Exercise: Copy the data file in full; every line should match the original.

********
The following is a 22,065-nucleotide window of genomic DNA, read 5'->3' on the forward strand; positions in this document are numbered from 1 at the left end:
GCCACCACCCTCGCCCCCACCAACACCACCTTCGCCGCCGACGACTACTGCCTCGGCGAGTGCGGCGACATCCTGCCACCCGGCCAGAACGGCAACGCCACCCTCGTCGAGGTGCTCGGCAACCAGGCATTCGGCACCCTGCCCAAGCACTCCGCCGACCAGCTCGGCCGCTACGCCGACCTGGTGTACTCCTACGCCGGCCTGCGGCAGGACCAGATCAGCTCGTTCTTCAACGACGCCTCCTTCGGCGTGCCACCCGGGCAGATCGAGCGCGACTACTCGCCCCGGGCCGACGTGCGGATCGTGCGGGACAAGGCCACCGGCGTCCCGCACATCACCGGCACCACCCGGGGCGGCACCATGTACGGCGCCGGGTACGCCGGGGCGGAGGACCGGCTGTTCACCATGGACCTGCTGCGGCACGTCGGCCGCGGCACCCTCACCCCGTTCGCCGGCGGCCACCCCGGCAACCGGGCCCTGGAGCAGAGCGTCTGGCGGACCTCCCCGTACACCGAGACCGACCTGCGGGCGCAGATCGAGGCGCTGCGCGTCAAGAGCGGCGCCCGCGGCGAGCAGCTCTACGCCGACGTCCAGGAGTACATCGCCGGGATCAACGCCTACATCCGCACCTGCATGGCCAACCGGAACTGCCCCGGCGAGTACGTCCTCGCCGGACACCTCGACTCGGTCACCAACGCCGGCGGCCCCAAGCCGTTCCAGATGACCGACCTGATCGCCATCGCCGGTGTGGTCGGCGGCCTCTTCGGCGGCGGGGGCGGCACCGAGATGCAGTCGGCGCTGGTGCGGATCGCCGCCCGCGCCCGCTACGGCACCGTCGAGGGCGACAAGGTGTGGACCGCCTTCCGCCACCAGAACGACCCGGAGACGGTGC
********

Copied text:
The following is a 22,065-nucleotide window of genomic DNA, read 5'->3' on the forward strand; positions in this document are numbered from 1 at the left end:
GCCACCACCCTCGCCCCCACCAACACCACCTTCGCCGCCGACGACTACTGCCTCGGCGAGTGCGGCGACATCCTGCCACCCGGCCAGAACGGCAACGCCACCCTCGTCGAGGTGCTCGGCAACCAGGCATTCGGCACCCTGCCCAAGCACTCCGCCGACCAGCTCGGCCGCTACGCCGACCTGGTGTACTCCTACGCCGGCCTGCGGCAGGACCAGATCAGCTCGTTCTTCAACGACGCCTCCTTCGGCGTGCCACCCGGGCAGATCGAGCGCGACTACTCGCCCCGGGCCGACGTGCGGATCGTGCGGGACAAGGCCACCGGCGTCCCGCACATCACCGGCACCACCCGGGGCGGCACCATGTACGGCGCCGGGTACGCCGGGGCGGAGGACCGGCTGTTCACCATGGACCTGCTGCGGCACGTCGGCCGCGGCACCCTCACCCCGTTCGCCGGCGGCCACCCCGGCAACCGGGCCCTGGAGCAGAGCGTCTGGCGGACCTCCCCGTACACCGAGACCGACCTGCGGGCGCAGATCGAGGCGCTGCGCGTCAAGAGCGGCGCCCGCGGCGAGCAGCTCTACGCCGACGTCCAGGAGTACATCGCCGGGATCAACGCCTACATCCGCACCTGCATGGCCAACCGGAACTGCCCCGGCGAGTACGTCCTCGCCGGACACCTCGACTCGGTCACCAACGCCGGCGGCCCCAAGCCGTTCCAGATGACCGACCTGATCGCCATCGCCGGTGTGGTCGGCGGCCTCTTCGGCGGCGGGGGCGGCACCGAGATGCAGTCGGCGCTGGTGCGGATCGCCGCCCGCGCCCGCTACGGCACCGTCGAGGGCGACAAGGTGTGGACCGCCTTCCGCCACCAGAACGACCCGGAGACGGTGC